How to use customer intent in your marketing automation?
Targeting intent-filled micro-moments increases revenue. There are several scenarios where customer intent can trigger timely, relevant, and personalized marketing messages.
Abandoned browse and cart abandonment emails
Active carts or high-intent page visits demonstrate clear intent. To turn this intent into conversions you need to build abandoned cart or abandoned browse programs. Our Global benchmark report shows that acting quickly can make a big difference – 45% of abandoned carts are recovered within 2 hours. So, it’s important to re-engage your customers quickly and guide them back to your site to boost the likelihood of securing a sale.
Repeat page hits
As part of your work identifying customer intent, you should have a clear idea about which pages on your website are essential to your customers’ journey. Using this intelligence, you can create automation programs that are triggered when a browser views the same page three times.
For example, if you’re a furniture company and have noticed customers frequently visiting your payment plans page, you can use this insight to trigger a campaign. When a shopper views the page numerous times, a friendly ‘ask us anything’ email might be just the push they need to convert.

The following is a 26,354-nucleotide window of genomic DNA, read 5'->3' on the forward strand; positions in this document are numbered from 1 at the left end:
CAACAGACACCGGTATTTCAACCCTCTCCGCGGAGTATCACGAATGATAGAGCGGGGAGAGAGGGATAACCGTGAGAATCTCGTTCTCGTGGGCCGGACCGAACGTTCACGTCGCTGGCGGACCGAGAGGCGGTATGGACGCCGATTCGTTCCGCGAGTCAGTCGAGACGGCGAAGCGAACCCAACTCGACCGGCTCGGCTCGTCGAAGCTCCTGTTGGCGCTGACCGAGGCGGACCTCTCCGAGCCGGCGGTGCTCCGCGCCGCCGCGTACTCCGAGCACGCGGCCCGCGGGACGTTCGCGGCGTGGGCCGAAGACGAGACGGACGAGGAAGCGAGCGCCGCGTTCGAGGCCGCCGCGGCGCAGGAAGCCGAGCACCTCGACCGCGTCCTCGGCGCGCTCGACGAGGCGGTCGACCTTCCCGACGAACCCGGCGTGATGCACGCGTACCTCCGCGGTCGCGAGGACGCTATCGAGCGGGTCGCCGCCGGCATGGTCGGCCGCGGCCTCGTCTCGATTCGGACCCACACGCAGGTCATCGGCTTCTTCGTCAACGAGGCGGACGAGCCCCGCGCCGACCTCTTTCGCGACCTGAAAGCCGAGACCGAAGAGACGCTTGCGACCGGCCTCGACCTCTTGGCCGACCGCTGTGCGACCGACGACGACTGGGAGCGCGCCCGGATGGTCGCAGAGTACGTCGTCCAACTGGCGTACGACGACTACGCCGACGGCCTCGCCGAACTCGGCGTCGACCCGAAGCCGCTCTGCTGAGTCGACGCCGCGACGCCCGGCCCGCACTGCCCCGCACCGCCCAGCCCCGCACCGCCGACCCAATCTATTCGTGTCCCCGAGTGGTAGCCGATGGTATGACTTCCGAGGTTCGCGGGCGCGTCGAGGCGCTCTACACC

Customer modeling triggers campaigns when customers move between audience groups. So, when a customer stops engaging with your marketing and falls into a needs-nurturing or lapsed group, you can automatically enroll them into a win-back automation campaign.
Similarly, when an unengaged subscriber starts re-engaging, you can leverage the data you already have on them to deliver a personalized campaign that enhances their customer experience. Product recommendation blocks and dynamic content are just a couple of ways to drive newly engaged customers to convert.
Customer intent is the secret weapon for creating effective, relevant, and persuasive marketing campaigns. By examining your audience’s behavior, segmenting them based on their intent, and delivering tailored content that speaks to their individual needs, you’ll unlock unprecedented levels of customer engagement, conversion, and growth. So, tap into customer intent today, and take your marketing strategy to the next level.